This week I need to pause and brag on a bunch of 3rd and 4th grade kids! For the last three years, I’ve been a part of a great basketball organization in the Omaha metro area called, Score4Sports. This past season I had the pleasure of coaching 9 awesome kids. We focused on learning the fundamentals of basketball, give weekly challenges on improving their character, have fun, and make some great friends along the way. Some weeks, I think I was having more fun than the kids! Throughout this last season, I was continually reminded of how important it is to invest in our children, and not just in terms of finances and money management.
Train a child in the way he should go, and when he is old he will not turn from it. – Proverbs 22:6
What is Score4Sports?
Score4Sports isn’t just your typical Rec basketball league for kids or another YMCA basketball league. It’s a local organization that’s dedicated towards providing more for children than developing their basketball skills. Top to bottom it’s built on developing kids character through weekly lessons on the five letters of SCORE’s acronym.
Besides the basketball aspect of SCORE, it really gave my team the opportunity to realize that it’s not about winning a game or scoring the most points. It offered the opportunity to invest in developing long term character traits.
For our team (The Wildcats) we had such a fun season, because at the end of the day we knew it was all about having fun! Along the way, here are few of the things we focused on teaching our team:
- Discipline is painful – most kids now-a-days think that everything should be handed to them, or that talent is just born and you don’t have to mature it. This season we focused on Hebrews 12:11 and what it means to be trained by discipline.
No discipline seems pleasant at the time, but painful. Later on, however, it produces a harvest of righteousness and peace for those who have been trained by it. – Hebrews 12:11
- Play for the team and not the individual – this year I focused a lot on positional basketball and having each of the kids know their spots and what they are supposed to do in each spot. It was easy to see how the whole team would brake down if one kid didn’t fulfill their role and how the team is dependent on all the collective individuals. For being 3rd and 4th grade kids I had a total of 5 plays I had them memorize of the entire course of the year. Weekly I’d give them quizzes or drills to develop their discipline. By the end of the season my boys were able to continually and successfully execute every one of the team plays!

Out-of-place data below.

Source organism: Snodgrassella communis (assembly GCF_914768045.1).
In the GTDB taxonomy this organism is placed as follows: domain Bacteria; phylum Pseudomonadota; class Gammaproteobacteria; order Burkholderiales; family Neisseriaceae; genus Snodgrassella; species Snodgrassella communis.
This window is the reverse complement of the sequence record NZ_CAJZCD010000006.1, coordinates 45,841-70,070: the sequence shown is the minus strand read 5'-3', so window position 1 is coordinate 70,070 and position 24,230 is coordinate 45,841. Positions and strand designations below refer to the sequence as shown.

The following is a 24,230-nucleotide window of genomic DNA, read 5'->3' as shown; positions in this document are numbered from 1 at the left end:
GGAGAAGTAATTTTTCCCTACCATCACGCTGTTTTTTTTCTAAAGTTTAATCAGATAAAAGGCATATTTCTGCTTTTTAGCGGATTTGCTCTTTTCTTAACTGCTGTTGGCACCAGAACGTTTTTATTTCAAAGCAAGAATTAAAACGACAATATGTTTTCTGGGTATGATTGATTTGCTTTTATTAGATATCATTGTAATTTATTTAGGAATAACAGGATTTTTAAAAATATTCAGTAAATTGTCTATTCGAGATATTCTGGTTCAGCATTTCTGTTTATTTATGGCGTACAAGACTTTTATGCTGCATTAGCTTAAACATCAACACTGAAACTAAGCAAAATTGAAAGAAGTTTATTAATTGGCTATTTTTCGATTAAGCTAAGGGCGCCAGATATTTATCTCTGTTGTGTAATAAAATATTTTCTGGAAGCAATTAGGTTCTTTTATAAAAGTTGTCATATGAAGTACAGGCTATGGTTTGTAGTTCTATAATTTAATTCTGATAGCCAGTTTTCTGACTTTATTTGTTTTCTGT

- Have fun – after losing the first game of our season a lot of our kids started to cry and really wore their heart on their sleeve. I told the kids, “Look at my face. You know why I’m smiling? Because at the end of my life none of you will remember that you lost this game. This game will mean nothing at the end of your life. The important thing to remember is that it’s just a game. Have fun and be a kid!”
- Serve others – every week I’d award one or two kids players of the game, and a lot of times it would be one kid that was willing to put a teammate or opposing team member first. Whether it be setting a pick or helping an opponent off the floor I wanted our team to know how important it is to put others first. In addition, we stress the importance of serving in our communities whether it be by ringing the salvation Army bell or collecting donations/packaging meals for Kids Against Hunger. At the end of the day, our kids realized how blessed they were and the importance of paying it forward!
- The Importance of Prayer – this was probably my favorite aspect of the season, which was such a difference maker in our team. Before each game, our team would hold hands and say a prayer that would usually focus on service, being an example, or about having fun.
Each year that I serve in SCORE I feel like I get so much more out of the season, then the kids. It just brings back a lot of memories of my childhood and how much my Dad and Grandpa invested in me. Each season I realize how I’m being an example for the next generation. That is way bigger than basketball, but about building lifelong characteristics in our kids.
I’d be interested in hearing from our readers on how they are investing in the next generation of kids!